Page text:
Saturday, May 19, 2012

Ballistics Testing Remington UMC 9mm 115 Grain JHP

If you've ever shopped for ammo at Walmart, you've probably seen this Remington UMC ammo on the shelf.  Back in the 90's the boxes were sunshine yellow with black writing.  At some point over the last 20 years, the packaging was updated to look more like the Remington Express premium line of handgun ammunition.  Packaged in bricks of 100 rounds, this ammo is bargain priced and can frequently be found in-stock.  Bargain priced is a bit tongue in cheek as we all know ammo prices have increased dramatically in the last 5 years, but at about $25 per box here locally these JHP rounds are only slightly more expensive than the FMJ practice ammo fodder they share shelf space with.

Over the last year, the owners of Diamondback DB9s have discovered that this ammo is one of the best choices for feeding reliability.  Ordinarily, I wouldn't consider an economical price as the key factor in picking ammo.  I pick ammo based on reliability and availability first, then shop around to find the best price.  It just happens that this ammo is generally available at a reasonable price and works wonderfully in DB9s, so it was time to do a terminal ballistics test on it and make sure it performed well in that area too.

Test Pistol Specs:
Diamondback DB9 9mm with 3" barrel

Testing Protocol:
My testing process is pretty simple.  I take one shot at alternate ends of a SIM-TEST block that is loosely draped with 2 layers of medium weight denim.  I take the shots from 8 feet away and impact velocity is measured 5 inches away from the SIM-TEST block.  My SIM-TEST blocks are now closely calibrated to ballistics gel density.  I shoot the blocks at the range and then bring them home and recover the bullets.  For this test, I also included two previously recovered test shots I did last February.  The data listed with the February recovered samples is incomplete and is shown only to demonstrate continuity of measurements between the two tests.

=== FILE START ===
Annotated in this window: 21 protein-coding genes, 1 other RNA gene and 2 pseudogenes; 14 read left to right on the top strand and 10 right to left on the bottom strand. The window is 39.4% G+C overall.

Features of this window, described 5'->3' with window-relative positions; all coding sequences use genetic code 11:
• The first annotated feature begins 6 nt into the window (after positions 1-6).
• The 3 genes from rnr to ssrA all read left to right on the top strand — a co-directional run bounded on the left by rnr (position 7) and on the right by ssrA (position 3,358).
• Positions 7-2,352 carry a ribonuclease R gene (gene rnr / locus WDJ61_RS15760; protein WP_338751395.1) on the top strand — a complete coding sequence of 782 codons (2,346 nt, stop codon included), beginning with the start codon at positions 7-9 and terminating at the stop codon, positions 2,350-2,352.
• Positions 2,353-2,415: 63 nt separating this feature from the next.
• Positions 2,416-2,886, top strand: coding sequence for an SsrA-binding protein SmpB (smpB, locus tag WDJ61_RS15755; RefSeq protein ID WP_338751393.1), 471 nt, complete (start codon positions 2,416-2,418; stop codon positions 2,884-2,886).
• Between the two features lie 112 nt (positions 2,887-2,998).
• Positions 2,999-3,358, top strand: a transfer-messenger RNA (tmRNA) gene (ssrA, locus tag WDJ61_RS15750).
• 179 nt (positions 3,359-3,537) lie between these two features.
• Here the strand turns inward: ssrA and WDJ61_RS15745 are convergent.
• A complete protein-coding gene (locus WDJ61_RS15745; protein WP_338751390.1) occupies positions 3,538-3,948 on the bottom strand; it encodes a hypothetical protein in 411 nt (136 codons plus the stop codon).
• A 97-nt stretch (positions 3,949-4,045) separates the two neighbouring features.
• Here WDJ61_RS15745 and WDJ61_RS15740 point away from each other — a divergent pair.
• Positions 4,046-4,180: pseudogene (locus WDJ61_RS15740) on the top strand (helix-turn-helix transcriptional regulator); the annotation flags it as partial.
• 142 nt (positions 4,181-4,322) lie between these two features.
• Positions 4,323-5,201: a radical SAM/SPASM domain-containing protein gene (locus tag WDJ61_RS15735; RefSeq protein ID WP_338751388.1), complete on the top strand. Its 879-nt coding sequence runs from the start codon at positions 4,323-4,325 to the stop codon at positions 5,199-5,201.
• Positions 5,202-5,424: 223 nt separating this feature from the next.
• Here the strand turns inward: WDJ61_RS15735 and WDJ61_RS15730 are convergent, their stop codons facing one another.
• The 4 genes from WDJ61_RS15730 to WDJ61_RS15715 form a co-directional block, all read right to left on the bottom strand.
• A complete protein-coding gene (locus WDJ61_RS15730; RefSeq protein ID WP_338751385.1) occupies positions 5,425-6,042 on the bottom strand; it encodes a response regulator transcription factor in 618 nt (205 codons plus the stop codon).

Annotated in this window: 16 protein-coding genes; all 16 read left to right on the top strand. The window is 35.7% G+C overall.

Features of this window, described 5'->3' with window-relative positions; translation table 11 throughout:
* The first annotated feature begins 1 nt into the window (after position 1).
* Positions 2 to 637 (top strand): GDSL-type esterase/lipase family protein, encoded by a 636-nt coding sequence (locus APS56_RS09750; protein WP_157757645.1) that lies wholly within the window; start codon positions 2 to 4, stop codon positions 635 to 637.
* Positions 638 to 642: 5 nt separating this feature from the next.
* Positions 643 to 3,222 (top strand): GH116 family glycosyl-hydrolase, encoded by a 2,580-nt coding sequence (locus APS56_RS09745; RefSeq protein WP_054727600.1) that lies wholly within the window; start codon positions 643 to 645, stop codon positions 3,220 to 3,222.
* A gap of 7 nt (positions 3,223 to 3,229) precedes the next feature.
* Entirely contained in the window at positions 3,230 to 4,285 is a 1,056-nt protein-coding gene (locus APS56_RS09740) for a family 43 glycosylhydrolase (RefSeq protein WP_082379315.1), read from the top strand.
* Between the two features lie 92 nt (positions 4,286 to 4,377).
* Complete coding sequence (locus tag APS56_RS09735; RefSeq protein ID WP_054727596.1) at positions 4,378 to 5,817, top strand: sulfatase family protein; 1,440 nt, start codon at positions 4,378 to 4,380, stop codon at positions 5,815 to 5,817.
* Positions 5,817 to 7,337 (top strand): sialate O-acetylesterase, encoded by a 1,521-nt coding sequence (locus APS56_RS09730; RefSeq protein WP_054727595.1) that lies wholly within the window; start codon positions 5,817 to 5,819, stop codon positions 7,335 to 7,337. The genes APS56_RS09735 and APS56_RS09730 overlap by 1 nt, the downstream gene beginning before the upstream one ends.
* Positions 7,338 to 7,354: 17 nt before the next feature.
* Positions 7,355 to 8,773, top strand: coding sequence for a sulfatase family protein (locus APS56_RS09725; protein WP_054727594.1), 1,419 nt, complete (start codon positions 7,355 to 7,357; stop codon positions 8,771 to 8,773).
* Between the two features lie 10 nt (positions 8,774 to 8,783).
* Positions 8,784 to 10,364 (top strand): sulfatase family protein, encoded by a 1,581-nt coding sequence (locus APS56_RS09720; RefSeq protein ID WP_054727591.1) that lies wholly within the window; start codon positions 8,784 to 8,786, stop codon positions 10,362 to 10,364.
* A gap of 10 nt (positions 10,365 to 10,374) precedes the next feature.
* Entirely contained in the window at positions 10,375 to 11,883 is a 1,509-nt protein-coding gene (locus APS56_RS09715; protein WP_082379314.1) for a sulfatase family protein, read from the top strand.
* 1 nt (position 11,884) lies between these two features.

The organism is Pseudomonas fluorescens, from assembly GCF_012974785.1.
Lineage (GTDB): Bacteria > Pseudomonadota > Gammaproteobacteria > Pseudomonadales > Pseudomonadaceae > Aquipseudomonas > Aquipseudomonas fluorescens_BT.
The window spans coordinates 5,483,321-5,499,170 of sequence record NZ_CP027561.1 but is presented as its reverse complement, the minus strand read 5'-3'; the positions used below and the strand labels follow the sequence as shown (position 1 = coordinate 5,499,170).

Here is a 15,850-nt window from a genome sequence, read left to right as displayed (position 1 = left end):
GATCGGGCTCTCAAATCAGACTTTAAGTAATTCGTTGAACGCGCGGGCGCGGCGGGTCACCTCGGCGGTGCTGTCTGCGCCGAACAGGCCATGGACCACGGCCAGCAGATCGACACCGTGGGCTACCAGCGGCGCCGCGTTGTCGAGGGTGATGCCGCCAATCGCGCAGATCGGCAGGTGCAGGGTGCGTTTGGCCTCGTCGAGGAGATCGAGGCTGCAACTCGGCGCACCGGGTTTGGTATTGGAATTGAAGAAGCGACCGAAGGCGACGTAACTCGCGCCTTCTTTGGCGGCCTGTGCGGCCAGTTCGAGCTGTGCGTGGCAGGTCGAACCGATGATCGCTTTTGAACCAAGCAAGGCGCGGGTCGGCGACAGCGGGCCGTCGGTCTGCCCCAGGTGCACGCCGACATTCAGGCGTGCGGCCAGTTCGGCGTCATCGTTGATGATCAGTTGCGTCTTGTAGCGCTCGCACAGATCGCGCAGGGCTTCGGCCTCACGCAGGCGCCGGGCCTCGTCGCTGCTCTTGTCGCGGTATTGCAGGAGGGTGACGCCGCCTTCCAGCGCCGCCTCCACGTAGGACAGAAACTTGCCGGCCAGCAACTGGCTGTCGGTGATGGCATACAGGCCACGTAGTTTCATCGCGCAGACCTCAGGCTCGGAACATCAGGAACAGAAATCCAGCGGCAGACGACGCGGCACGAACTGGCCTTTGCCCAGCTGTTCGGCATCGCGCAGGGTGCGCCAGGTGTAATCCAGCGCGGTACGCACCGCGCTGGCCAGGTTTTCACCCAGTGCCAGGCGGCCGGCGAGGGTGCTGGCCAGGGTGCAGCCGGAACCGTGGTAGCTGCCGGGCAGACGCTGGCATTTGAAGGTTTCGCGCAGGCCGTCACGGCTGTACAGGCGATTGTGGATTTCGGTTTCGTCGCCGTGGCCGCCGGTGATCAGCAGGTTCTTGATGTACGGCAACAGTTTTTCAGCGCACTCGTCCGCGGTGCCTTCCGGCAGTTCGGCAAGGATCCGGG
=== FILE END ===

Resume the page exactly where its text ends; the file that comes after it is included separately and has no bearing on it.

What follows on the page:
Recovered rounds from this test, and the previous test in February, showed consistency in expansion across velocities ranging from 1062 to 1141 fps.  Uniform expansion and projectile weight retention was also consistent across all samples from both tests.  The video below documents the entire recent test from range testing to bullet recovery.

My Thoughts
For a bargain defense round, I can't find much fault with this loading.  The only real fault I can find is the wide variation of velocities from the three different boxes I sampled.  I shoot quite a bit of this ammo and previously captured velocity of two 5 shot strings with two different DB9 barrels.  Both strings averaged 1063 and you can find that test HERE.  The good news is that when penetration testing our slowest shot (1062 fps), it still expanded and penetrated over 12" after passing through two layers of denim.

Getting decent performance from a widely available ammo that's affordable enough to practice with, and also carry, really elevates this ammo to one I need to keep around.  The fact that it also works great in Diamondback DB9s is just icing on the cake!

Disclaimer....This test should not be considered an endorsement or recommendation for the product(s) tested. It is up to each individual to make their own personal decision about which specific ammunition to use for their needs. It's also critically important to test any ammo in YOUR SPECIFIC FIREARM before relying on it for any purpose.  Ammunition labeled as +P should not be used in any firearm unless the firearm manufacturer specifically states you are permitted to do so. 


  1. Good test. Thanks for posting. I've bought this load and always wondered it it was any good. Based on your test I'd say its fine for carry.

  2. Good test. Thanks for posting. I've bought this load and always wondered it it was any good. Based on your test I'd say its fine for carry.